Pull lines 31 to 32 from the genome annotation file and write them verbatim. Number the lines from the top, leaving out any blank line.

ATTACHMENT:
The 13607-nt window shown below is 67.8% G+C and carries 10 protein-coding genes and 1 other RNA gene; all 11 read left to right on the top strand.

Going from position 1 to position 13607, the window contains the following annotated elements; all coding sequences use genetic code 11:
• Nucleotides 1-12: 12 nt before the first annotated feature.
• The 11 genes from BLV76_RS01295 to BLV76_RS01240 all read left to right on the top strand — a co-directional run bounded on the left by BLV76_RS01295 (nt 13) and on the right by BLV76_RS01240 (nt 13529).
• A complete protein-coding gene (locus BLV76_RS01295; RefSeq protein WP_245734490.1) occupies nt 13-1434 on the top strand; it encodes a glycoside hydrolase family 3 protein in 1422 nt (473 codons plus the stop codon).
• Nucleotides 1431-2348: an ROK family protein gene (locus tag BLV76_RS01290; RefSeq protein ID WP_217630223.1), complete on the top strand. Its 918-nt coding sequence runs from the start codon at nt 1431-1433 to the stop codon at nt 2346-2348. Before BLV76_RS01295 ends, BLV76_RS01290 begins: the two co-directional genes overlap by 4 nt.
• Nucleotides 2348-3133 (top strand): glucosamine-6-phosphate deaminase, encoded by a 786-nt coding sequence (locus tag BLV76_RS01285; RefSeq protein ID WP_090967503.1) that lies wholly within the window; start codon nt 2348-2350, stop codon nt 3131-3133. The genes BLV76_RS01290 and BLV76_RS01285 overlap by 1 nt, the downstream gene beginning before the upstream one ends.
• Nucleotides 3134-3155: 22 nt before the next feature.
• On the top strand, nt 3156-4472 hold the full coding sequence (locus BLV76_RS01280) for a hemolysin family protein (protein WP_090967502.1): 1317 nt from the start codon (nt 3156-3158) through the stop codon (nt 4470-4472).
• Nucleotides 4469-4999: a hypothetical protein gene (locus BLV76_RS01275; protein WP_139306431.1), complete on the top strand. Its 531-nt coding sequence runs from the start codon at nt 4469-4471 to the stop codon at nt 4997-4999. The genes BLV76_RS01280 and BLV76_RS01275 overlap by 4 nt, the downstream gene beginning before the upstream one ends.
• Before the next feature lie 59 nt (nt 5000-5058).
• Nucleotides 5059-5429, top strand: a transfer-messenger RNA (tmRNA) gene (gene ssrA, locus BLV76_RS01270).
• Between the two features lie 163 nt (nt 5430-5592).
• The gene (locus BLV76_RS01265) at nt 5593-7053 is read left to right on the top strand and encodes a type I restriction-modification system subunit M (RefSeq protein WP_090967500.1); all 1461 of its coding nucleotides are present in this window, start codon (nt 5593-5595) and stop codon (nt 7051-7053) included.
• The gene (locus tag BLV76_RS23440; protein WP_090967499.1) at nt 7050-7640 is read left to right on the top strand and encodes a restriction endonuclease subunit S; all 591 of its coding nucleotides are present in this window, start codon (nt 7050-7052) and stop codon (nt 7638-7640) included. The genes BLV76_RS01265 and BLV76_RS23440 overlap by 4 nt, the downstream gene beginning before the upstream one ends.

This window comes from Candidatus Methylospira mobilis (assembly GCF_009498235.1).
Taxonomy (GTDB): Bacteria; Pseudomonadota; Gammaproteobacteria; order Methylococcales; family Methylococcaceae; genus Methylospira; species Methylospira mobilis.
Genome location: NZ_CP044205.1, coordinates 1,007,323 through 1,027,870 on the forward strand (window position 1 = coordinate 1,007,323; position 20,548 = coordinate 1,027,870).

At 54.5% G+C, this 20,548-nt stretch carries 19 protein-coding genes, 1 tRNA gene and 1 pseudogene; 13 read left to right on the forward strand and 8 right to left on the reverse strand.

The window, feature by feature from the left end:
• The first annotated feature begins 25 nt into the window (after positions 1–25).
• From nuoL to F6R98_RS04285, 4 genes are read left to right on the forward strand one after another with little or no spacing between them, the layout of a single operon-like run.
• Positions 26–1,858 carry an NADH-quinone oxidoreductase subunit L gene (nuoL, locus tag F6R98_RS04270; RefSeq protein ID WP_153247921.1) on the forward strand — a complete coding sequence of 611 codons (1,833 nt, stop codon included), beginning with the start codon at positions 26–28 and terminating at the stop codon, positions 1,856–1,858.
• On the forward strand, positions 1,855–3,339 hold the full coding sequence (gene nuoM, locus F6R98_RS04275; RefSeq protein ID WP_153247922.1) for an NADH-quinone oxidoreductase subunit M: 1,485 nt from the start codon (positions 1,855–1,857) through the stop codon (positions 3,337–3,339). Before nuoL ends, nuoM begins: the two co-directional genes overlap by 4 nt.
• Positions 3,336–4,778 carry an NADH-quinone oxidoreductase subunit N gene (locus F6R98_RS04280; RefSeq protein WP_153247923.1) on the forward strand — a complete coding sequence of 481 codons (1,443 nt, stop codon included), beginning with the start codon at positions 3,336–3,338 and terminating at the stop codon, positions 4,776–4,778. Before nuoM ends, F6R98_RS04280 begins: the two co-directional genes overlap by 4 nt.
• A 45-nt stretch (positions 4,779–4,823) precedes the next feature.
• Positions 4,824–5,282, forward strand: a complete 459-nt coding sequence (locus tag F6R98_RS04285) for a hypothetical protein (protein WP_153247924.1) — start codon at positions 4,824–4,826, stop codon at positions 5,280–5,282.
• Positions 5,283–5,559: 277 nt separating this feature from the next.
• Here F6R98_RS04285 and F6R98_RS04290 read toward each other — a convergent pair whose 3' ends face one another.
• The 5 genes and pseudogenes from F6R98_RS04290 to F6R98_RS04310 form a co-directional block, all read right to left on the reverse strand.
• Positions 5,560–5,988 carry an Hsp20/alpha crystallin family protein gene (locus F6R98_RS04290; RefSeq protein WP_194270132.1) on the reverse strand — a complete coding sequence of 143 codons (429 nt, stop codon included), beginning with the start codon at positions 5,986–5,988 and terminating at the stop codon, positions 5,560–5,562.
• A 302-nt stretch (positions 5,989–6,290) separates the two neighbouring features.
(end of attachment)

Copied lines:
• Positions 5,560–5,988 carry an Hsp20/alpha crystallin family protein gene (locus F6R98_RS04290; RefSeq protein WP_194270132.1) on the reverse strand — a complete coding sequence of 143 codons (429 nt, stop codon included), beginning with the start codon at positions 5,986–5,988 and terminating at the stop codon, positions 5,560–5,562.
• A 302-nt stretch (positions 5,989–6,290) separates the two neighbouring features.